My lunch with a princess
On the beat with Carrie Fisher, 1956 – 2016
By Jim Bucher
OK, I admit it. I’m star-struck. And I was super lucky during my TV career. Anytime a star came to town and was willing, I’d request a sit-down interview.
Lots of times, the “stars” didn’t want to bother with local TV, but Carrie Fisher did.
During her one-woman show, Wishful Drinking, in 2012, she was more than amicable, granting newspaper, radio, and, yes, TV interviews during her run at the Victoria.
By the way, the show was extraordinary (and if you missed it, HBO is rerunning the program). A must-see.
On top of my star-struckness, (wait, is that a word?), I don’t normally get the least bit nervous, but in Carrie’s case, I was sweating.
You see, her reputation preceded her. Heard stories of a combative, stubborn, sarcastic, and sardonic wit with a biting sense of humor.
So, as it was my turn for an interview, we sat on the Victoria stage, and Todd Knopp, the theatre’s carpenter, takes it from here:
“Buch, you started the interview, not really rolling I assume, by asking her ‘what the fuck she was thinking and doing in her life’—her jaw hit the floor. Then, by the end of the interview, she was trying to take your shirt off. It was mayhem.”
You read it right: she unbuttoned my shirt to unveil something close to Jabba the Hut, but I digress.
From that point, we hit it off. She was simply delightful. “Never had an interviewer begin an interview with an F-bomb. Now, I have, though,” she said with a wry grin.
After the sit-down (and while I was buttoning up my shirt), she graciously posed for pictures and shared even more stories.
Soon after the interview ran on that evening’s newscast, I received a call from Diane Schoeffler-Warren, public and media relations manager for the Victoria Theatre Association, who said, “Carrie was really smitten by you and would love to have lunch on Monday, her day off, while the theatre is dark.”
“Well,” I said, “Let me think about it for a min—OK sure!”
Next thing I know, the hired car and driver drops her and long-time assistant Byron Lane off at Mamma DiSalvo’s. Thanks to Bobby DiSalvo for the hookup, we dined in a private area in the back of the ristorante.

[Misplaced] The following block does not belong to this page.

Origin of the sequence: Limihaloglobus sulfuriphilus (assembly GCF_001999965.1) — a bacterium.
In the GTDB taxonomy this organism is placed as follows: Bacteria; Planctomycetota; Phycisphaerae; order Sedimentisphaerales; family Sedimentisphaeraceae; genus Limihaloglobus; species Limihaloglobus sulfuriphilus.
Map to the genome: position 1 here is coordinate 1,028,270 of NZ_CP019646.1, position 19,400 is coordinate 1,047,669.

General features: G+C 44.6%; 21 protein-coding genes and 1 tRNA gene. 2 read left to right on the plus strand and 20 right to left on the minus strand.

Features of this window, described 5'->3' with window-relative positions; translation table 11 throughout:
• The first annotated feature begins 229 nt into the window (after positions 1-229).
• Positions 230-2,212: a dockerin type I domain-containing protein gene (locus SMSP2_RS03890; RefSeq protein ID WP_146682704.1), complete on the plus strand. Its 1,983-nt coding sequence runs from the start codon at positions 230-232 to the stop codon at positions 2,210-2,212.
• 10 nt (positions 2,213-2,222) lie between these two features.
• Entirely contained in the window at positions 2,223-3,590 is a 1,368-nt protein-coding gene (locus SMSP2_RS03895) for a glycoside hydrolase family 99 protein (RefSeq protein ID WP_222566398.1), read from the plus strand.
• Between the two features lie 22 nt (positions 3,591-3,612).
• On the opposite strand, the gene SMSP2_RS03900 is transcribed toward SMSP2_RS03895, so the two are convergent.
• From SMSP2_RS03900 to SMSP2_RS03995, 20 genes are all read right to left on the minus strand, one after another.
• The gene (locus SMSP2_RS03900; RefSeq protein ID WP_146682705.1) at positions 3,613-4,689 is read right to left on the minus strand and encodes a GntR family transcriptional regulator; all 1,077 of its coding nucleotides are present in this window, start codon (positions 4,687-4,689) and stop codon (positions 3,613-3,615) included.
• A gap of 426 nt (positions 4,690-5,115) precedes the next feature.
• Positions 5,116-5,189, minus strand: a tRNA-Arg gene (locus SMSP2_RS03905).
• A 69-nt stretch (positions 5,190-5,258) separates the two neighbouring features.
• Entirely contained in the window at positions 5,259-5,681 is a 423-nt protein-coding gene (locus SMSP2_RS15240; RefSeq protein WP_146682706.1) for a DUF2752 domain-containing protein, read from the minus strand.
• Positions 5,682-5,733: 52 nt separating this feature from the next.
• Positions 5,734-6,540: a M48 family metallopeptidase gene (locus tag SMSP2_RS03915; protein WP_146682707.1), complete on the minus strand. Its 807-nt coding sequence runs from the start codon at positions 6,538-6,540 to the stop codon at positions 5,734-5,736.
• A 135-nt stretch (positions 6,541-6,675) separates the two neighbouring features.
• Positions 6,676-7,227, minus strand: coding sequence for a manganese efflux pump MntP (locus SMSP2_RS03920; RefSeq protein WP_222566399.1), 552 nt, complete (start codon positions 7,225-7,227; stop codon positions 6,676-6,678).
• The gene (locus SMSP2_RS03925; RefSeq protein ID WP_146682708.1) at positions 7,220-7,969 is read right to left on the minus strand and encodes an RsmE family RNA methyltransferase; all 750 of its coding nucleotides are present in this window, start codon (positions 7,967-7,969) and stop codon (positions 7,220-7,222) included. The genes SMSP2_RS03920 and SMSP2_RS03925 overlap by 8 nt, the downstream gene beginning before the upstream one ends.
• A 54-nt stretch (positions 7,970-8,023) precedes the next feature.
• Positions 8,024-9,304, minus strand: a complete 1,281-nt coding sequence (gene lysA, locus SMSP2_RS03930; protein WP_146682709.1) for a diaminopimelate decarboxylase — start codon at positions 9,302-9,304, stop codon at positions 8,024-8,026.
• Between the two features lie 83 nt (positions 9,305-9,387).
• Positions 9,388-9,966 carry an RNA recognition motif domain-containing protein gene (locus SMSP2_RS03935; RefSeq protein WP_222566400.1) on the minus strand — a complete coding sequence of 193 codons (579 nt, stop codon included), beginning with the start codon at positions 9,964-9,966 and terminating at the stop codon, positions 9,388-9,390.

I was a little disappointed—how smitten could she be with her assistant in tow? But he was there to weed out the stalkers (and yes, TV people fit that profile, at times).
Nevertheless, we had lots of laughs. The thing that impressed me the most was her sincere interest in my life, kids, career, likes, and dislikes.
I shared that both my daughters are singers, one of whom made the second round of American Idol. She was encouraging and told me both should follow their passion.
The few stories I did get from her were about living next door to her mother, Debbie Reynolds, and her plan to get a dog.
When she inquired about pictures of my kids, was embarrassed to find I had more pictures of my French bulldog, Ella, than my own flesh and blood.
Soon after, I found out Carrie adopted a Frenchy named Gary. Hmm… did I have something to do with that?
After lunch and more laughs, it was time to say goodbye, but not before she and Byron inquired about seeing a movie. I was happy to help and called my contacts at Rave Cinema at The Greene.
Hunger Games was on her must-see list, and I was happy to oblige.
One issue, though: “Do you mind dropping us off, because by the time the car comes we’ll miss the start time?” she asked.
Next thing I know, the three of us are piled in my soccer dad van, with Princess Leia riding shotgun.
You talk about nervous. All I could think was that if they were to reboot Star Wars, I had the star’s life in my hands. Was extra careful to not upset the Force. As I dropped her off and checked in with free movie tickets, it was time to bid adieu, but not before she planted a kiss on my cheek and parted with, “So, what went on in your fucking life today?”
What wit and charm, but something I’ll never, ever forget.
We had this Force for 60 years, but memories for me to last a millennium.
And may The Force be with all of you in the new year and beyond.